The straight in-line design of the blade knife and air knife used by the employees cutting and removing the hide requires repeated exertion of finger force usually with the wrist in a deviated posture. The knives in-line design and slick handle material requires deviation of the wrist and exertion of additional finger force to maintain adequate control of the tool. Deviating the wrist bends the tendon and sheath over the bony and ligamentous elements of the wrist. When the tendon unit is pulled taut by exerting finger force there can be contact trauma which can abrade, fray, and irritate the tendon and/or its sheath creating inflammation, swelling, and hinderance to movement. Repeatedly exerting finger force or exerting finger force for a prolonged period of time, especially when the wrist is deviated is consistent with the development of UECTDs such as tendinitis, tenosynovitis, stenosing tenosynovitis, muscle strain, and carpal tunnel syndrome. Factors which increase the necessary finger force increase the risk injury.

Known Control


  1. Educate employees on the basics of body biomechanics and the importance of maintaining the wrist in an ergonomically neutral position. The wrist should remain straight at all times with little bending to either side or up and down.
  2. Provide a knife for the task which can be used with the hand in an ergonomically neutral posture.
  3. Experiment with an operating procedure which allows employees to skin the entire top of the leg with the hand in a power grip. This is a posture with the blade positioned downward when held with the hand in an orientation where the thumb is at the end of the handle.
  4. Provide an air knife with a bent handle which can be operated with the hand in an ergonomically neutral posture.
TASK # 3 Tape time- 00:04:28

HIDE REMOVAL WITH AIR KNIFE - Employees use a whizzard air knife to separate the hide from the carcass. Employees are positioned on cat walks and the carcass passes by their position while hanging from a chain conveyor. The hide is removed from the sides of the carcass from about the hind legs to the chest cavity. Employees stand for the duration of the task.

Frequency:

The rate as determined by compliance officer supplied information is about 1000 head of cattle processed per day.

Known Hazard

There are frequent extended reaches, exertions of finger force with the wrist in a deviated posture, and the job entails long periods of standing. It is difficult to determine the absolute number of repetitions, or period of time that a posture can be maintained or an activity performed, which will cause an injury. But the risk of injury is definitely increased as static posture times or repetitions of a movement are increased. There appears to be sufficient frequencies of stressors associated with this task to cause musculoskeletal injuries unless adequate engineering and administrative controls are implemented. Many of the engineering controls will be addressed in the following sections. Some administrative controls are mentioned below.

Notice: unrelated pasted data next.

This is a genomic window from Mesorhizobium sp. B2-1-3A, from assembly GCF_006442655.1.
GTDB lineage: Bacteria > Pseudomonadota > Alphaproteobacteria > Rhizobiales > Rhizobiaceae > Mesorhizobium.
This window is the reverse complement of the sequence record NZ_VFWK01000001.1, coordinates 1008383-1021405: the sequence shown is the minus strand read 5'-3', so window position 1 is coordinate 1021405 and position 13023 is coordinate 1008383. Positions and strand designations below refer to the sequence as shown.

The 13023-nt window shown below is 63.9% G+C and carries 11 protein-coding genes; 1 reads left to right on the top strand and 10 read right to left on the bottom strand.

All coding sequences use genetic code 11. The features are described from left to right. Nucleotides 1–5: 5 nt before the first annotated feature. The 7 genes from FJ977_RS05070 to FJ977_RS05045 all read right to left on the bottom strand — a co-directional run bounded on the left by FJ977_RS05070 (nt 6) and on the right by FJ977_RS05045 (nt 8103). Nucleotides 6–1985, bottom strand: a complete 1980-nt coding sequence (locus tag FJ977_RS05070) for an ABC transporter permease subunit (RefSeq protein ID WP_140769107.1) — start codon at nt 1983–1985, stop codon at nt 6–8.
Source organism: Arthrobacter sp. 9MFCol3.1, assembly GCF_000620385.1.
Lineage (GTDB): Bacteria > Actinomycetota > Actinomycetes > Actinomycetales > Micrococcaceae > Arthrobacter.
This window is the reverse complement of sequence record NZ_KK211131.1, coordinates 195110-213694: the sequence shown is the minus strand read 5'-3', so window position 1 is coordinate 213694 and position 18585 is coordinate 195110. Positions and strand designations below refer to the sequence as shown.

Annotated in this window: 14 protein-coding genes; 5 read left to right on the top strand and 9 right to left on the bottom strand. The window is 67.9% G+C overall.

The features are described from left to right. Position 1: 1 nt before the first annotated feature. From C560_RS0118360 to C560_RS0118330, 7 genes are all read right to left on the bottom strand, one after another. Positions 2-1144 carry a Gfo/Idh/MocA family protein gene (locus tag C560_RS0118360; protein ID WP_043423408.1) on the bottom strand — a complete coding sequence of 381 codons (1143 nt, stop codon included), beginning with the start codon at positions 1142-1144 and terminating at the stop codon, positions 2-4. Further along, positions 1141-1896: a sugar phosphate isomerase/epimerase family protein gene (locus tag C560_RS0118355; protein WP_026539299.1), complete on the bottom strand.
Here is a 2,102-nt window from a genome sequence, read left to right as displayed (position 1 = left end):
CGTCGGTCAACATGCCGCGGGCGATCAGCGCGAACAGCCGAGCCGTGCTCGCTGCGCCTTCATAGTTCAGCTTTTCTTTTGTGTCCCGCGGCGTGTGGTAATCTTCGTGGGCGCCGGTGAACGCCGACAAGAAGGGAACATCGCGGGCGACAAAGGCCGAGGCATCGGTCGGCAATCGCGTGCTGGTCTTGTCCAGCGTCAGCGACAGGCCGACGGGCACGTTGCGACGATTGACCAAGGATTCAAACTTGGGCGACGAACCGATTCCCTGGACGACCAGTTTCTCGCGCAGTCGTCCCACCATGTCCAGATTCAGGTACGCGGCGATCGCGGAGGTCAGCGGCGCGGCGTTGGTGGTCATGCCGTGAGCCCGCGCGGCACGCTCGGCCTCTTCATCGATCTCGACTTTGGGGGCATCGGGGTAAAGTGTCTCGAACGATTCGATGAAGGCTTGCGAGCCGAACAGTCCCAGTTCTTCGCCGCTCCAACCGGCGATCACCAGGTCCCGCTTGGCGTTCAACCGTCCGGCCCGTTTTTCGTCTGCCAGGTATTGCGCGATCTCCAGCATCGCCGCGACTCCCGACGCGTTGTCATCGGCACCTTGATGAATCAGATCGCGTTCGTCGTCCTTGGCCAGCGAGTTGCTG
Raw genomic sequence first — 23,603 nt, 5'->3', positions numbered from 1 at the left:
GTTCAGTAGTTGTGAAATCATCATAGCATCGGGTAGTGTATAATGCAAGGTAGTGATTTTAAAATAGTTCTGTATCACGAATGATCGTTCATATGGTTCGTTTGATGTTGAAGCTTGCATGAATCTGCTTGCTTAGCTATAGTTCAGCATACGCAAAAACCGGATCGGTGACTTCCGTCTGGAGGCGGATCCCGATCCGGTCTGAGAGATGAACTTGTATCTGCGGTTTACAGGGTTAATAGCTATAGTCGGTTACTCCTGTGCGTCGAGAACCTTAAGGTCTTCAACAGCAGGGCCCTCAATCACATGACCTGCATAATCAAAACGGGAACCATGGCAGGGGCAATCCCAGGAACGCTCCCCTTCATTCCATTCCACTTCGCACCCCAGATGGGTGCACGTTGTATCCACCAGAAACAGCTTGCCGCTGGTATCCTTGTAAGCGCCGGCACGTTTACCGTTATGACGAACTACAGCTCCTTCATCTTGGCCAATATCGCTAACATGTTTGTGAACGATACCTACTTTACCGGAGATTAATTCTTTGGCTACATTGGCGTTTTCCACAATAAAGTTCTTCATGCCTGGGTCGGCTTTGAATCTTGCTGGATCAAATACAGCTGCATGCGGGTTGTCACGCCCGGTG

Known Control


  1. Jobs should be classified as to the nature and extent of exertion and a rotation schedule should be created that allows for as much variation as possible in the distribution and frequency of musculoskeletal activity.
  2. Work-rest schedules should be developed and enforced. Generally, a minimum of a 15 minute rest break at least every two hours is required.
Awkward Postures:

Known Hazard

The straight in-line design of the air knife used by the employees removing hides requires repeated exertion of finger force usually with the wrist in a deviated posture. The slick handle material requires exertion of additional finger force to maintain adequate control of the tool. Deviating the wrist bends the tendon and sheath over the bony and ligamentous elements of the wrist. When the tendon unit is pulled taut by exerting finger force there can be contact trauma which can abrade, fray, and irritate the tendon and/or its sheath creating inflammation, swelling, and hinderance to movement. Repeatedly exerting finger force or exerting finger force for a prolonged period of time, especially when the wrist is deviated is consistent with the development of UECTDs such as tendinitis, tenosynovitis, stenosing tenosynovitis, muscle strain, and carpal tunnel syndrome.

Known Control


  1. Educate employees on the basics of body biomechanics and the importance of maintaining the wrist in an ergonomically neutral position. The wrist should remain straight at all times with little bending to either side or up and down.
  2. Provide an air knife with a bent handle or an adjustable head which can be operated with the hand in an ergonomically neutral posture.
Known Hazard